‘You have to get people motivated’

Published 10:53 am Saturday, January 16, 2010

LYLE — They’ve sold a coat hanger for $20 and a jar of pickles for $600, but they’re far from being swindlers.

These auctioneers have donated their time to sell items and help the Lyle Area Cancer Auction raise more than $100,000 every year since 2004.

More than 10 auctioneers were there Friday and Saturday at the 31st Lyle Area Cancer Auction. The auctioneers work in hour long shifts, and most auctioneers work multiple shifts.

The auctioneers don’t pressure people into a purchase, auctioneer Dave Thompson said. There’s a lot of cheering and encouragement.

One year, Thompson sold a coat hanger for $20. He also sold a jar of pickles for $600, and the buyer opened the jar and passed the pickles to other people in the crowd.

Some people buy an item and give it back to be sold again, auctioneer Tiny Johnson said.

To keep people involved, auctioneer Mick Brooks works to keep the momentum up by telling stories and jokes, Brooks said.

“We’re here having fun,” Brooks said. “We’re raising money for cancer research. That’s what it’s all about.”

Auctioneers not only set the tone for the auction, they also set the pace.

In recent years, Brooks and Thompson have worked cleanup at the very end, which means they close the auction and sell the remaining items quickly by combining items and speeding up the process.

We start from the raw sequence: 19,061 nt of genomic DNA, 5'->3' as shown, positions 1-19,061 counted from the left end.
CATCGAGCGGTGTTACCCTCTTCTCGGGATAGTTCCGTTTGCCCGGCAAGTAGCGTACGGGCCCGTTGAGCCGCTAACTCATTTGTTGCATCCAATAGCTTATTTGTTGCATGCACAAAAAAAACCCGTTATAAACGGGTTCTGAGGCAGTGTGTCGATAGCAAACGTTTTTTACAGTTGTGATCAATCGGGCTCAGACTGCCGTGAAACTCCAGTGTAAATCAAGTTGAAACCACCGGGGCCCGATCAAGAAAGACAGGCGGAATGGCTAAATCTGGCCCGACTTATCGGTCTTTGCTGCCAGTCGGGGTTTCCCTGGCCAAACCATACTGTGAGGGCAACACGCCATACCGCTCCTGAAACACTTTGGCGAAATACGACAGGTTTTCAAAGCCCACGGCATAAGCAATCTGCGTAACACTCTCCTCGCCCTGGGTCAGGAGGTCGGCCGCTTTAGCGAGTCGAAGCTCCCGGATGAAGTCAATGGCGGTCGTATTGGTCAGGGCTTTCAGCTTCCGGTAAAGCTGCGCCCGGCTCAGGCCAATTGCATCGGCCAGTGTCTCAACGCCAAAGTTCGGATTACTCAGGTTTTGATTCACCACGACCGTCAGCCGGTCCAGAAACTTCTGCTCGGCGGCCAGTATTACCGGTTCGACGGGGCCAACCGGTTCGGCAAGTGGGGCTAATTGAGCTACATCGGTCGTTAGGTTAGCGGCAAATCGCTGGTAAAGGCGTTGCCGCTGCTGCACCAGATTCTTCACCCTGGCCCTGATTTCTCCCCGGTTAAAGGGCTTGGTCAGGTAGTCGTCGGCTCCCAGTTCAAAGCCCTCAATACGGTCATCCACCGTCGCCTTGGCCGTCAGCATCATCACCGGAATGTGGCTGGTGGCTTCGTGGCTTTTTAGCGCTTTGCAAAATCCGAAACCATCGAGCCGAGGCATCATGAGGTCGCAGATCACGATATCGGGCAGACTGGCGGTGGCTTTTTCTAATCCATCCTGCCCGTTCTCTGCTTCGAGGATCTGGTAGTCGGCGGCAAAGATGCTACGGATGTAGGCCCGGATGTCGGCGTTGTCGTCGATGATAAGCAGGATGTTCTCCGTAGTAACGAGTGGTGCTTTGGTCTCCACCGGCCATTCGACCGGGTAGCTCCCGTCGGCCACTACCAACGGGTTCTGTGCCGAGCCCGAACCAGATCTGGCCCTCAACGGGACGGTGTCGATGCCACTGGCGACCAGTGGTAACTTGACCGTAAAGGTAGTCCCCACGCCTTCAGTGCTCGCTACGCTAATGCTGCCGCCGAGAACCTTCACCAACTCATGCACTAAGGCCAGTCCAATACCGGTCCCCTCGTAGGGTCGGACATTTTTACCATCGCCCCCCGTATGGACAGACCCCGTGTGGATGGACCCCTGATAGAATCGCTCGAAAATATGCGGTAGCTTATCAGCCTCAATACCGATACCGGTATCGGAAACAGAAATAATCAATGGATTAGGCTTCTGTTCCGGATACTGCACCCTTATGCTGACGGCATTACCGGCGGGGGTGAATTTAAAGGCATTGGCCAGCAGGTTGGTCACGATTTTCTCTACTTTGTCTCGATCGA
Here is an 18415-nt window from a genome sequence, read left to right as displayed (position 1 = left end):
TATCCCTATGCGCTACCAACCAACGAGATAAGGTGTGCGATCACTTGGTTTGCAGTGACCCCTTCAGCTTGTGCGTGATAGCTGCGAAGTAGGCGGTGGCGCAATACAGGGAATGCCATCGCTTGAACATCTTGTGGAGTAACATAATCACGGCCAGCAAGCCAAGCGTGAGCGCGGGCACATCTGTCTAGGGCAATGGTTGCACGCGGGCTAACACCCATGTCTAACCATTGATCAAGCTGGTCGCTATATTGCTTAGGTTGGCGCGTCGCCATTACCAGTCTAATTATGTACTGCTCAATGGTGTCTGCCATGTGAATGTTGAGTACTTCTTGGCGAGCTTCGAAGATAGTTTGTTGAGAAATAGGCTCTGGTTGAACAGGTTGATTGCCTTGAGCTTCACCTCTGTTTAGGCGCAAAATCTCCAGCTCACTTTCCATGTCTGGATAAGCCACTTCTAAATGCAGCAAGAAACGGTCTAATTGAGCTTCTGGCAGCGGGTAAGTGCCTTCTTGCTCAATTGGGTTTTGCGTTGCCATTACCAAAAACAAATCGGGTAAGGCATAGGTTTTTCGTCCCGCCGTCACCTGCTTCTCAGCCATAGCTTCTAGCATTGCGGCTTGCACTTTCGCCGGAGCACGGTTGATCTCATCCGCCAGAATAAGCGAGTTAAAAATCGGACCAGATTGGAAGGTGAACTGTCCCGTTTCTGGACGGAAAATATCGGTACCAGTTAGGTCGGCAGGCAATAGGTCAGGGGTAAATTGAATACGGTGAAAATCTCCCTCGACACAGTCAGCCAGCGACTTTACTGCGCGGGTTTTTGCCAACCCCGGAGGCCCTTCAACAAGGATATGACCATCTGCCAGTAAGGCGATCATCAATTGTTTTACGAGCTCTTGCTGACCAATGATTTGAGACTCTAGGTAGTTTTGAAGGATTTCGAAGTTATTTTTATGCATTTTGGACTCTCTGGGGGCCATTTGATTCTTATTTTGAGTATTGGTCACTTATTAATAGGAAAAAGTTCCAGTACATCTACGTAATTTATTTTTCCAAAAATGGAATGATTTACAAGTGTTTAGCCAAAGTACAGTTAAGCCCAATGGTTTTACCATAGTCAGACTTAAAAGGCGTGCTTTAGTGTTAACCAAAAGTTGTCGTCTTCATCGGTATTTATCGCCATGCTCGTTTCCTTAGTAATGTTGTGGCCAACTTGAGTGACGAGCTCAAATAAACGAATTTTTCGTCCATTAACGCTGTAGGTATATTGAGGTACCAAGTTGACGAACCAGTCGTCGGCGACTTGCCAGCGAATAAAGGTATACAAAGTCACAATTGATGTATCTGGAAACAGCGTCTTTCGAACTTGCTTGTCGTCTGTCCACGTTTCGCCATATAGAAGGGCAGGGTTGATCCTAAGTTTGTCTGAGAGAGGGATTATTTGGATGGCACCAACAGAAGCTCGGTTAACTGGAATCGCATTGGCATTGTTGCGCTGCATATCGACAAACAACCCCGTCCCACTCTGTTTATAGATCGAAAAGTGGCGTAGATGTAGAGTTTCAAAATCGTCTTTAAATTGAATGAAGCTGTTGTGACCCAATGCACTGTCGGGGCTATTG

At the same time, Brooks said auctioneers need to slow the event down when it’s busy and people are telling of their family’s experience with cancer.

Brooks has donated his auctioneering skills for 23 years. Both his parents died of cancer. He participates in the program because it’s fun, and because he can help raise money to find a cure for cancer.

Johnson, whose wife, Lucille, died of cancer, said he makes sure people are having fun when he’s selling.

“It’s just a fun night. It’s here to make money and hope we can get a cure for cancer,” he said.

Johnson said he used to take “bids” from people who actually didn’t bid, and he’d even sell an item to someone who didn’t bid as a joke.

“You have to get the people motivated,” Johnson said.

At one point Friday, Thompson walked through the crowd and a person yelled hello to him.

“It’s like a reunion,” Thompson said.

Thompson has been participating in the auction for about 10 years.

While the auction is a fun time to catch up, the auction has a somber mood as well. People will tell stories of loved ones affected by cancer.

“I think (chairman) Larry Ricke says it best: ‘It’s an auction like none other,’ ” Thompson said.

Thompson said it’s unique because everyone is donating their time to the effort.

“It’s a joint effort by everyone. It’s beautiful. It’s like nothing else,” he added.

A followup story on the cancer auction, complete with the total amount raised during the weekend, will appear in Monday’s paper.